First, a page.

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A fishing trip turned into a rescue mission for Leonard and Rosemary Wallace on Saturday.
Just 15 minutes after arriving at Fox Pond in East Hancock, Maine, they watched a car fly right over their heads and land in the water, where it started to sink.
"As soon as my wife saw kids floating in the backseat, she called 911," Leonard Wallace, 60, told TODAY.com.
But because of poor cell phone reception, she had trouble getting through at first, so Wallace knew what he had to do.
Without hesitation, he trekked through frigid water that went up to his chest. After finding a small opening at the top of the rear passenger door, he put his foot on the tire and pulled the door open with all his might.
"It was human instinct," Wallace said of the heroic effort. "You have to have a real compassion for your fellow man once in a while."
He grabbed 2-month-old Tanner Kjenstad — identified, along his mother and sister, by Maine state police — and took him back to shore, where he handed the infant to his wife before returning to the sinking vehicle.
As the car was filling up with more and more water by the second, Mandi Parker, 38, screamed from the front seat, "Take my kids! Take my kids!" But Wallace grabbed 3-year-old Georgia Parker by her pajamas and Mandi Parker by her collar and pulled them over the front seat.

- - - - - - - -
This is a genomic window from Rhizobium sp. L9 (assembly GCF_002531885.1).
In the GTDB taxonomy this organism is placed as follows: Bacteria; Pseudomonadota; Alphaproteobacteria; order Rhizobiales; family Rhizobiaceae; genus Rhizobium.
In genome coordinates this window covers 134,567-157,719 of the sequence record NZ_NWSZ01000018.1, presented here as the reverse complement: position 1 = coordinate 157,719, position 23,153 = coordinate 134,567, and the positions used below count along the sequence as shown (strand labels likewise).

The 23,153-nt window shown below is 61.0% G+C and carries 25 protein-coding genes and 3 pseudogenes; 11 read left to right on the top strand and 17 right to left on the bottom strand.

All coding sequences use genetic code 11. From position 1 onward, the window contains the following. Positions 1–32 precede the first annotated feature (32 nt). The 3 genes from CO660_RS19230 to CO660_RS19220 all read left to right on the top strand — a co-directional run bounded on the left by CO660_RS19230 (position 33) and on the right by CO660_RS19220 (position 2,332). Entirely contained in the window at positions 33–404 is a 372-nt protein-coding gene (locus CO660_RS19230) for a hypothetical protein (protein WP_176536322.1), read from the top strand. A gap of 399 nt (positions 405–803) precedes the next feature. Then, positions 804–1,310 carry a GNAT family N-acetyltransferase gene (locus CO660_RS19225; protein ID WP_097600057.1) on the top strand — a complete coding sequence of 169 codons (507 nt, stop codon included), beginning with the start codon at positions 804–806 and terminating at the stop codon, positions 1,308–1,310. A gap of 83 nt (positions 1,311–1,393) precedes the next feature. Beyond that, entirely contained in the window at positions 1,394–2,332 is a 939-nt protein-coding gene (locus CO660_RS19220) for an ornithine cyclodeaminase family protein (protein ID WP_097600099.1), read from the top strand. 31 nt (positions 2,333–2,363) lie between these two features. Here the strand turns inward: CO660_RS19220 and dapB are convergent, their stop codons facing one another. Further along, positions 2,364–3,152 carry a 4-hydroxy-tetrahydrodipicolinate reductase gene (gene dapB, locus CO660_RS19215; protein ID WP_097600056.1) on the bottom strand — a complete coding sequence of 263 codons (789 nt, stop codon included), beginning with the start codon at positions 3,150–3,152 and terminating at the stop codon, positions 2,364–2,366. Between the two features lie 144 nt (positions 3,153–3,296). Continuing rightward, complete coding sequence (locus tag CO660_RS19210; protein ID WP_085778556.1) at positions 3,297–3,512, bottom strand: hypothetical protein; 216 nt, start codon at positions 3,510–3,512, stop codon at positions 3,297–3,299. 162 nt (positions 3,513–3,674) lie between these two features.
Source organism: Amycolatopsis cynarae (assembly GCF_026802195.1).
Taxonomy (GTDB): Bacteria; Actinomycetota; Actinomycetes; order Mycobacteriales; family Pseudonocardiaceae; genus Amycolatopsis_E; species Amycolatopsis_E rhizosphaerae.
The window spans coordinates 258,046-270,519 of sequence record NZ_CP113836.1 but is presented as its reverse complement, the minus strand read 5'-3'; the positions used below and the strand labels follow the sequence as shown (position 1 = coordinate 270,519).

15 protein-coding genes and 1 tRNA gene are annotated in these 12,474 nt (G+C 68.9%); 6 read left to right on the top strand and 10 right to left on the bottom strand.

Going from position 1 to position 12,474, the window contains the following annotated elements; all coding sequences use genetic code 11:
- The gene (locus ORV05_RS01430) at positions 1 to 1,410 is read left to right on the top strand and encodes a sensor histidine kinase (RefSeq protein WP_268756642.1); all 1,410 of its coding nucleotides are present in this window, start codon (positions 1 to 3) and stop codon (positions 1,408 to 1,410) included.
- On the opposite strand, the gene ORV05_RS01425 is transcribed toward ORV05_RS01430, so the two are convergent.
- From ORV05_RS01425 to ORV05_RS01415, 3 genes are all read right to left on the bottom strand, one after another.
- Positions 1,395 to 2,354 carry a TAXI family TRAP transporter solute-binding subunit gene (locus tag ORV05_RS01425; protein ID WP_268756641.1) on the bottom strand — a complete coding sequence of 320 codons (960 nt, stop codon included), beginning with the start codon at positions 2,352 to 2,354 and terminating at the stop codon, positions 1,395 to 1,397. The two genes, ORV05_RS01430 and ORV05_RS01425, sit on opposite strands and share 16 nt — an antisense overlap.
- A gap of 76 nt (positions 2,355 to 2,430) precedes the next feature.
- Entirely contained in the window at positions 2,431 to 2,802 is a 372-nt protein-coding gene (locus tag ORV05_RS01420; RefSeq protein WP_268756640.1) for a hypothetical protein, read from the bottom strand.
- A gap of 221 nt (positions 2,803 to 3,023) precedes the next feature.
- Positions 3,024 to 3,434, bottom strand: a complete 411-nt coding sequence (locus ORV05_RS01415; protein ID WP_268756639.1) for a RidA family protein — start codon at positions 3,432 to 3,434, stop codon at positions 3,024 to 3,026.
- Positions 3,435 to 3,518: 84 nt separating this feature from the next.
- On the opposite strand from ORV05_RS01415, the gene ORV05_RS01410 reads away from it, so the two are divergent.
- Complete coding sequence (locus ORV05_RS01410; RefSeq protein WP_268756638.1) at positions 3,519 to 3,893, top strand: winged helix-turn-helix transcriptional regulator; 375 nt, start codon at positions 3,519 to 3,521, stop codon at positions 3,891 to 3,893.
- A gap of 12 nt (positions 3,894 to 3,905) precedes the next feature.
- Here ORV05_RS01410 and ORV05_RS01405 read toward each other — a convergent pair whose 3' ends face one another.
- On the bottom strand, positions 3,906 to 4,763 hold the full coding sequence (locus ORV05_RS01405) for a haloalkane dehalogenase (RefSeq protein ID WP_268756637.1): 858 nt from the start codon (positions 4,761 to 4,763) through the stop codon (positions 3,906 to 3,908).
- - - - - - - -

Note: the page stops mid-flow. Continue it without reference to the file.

When they got to shore, the couple took the family to their Pontiac Grand Am and wrapped them in blankets to keep warm.
Rosemary Wallace was still having trouble getting through to 911, so she tried to flag down a motorist with the baby in hand. When they didn't stop, she decided to stand in the middle of Route 182, but — much to her surprise — that measure failed as well. Every car drove right around her.
Police finally called her back and came to the scene, along with two ambulances that took the three passengers to the Maine Coast Memorial Hospital for treatment.
After troopers determined that Parker had been driving back from a nearby methadone drug treatment clinic with a suspended driver's license and alcohol on her breath, the Maine Department of Health and Human Services took custody of the two children.
"I'm glad we were in the right place at the right time, and happy to hear those two kids are now in good hands," Wallace said.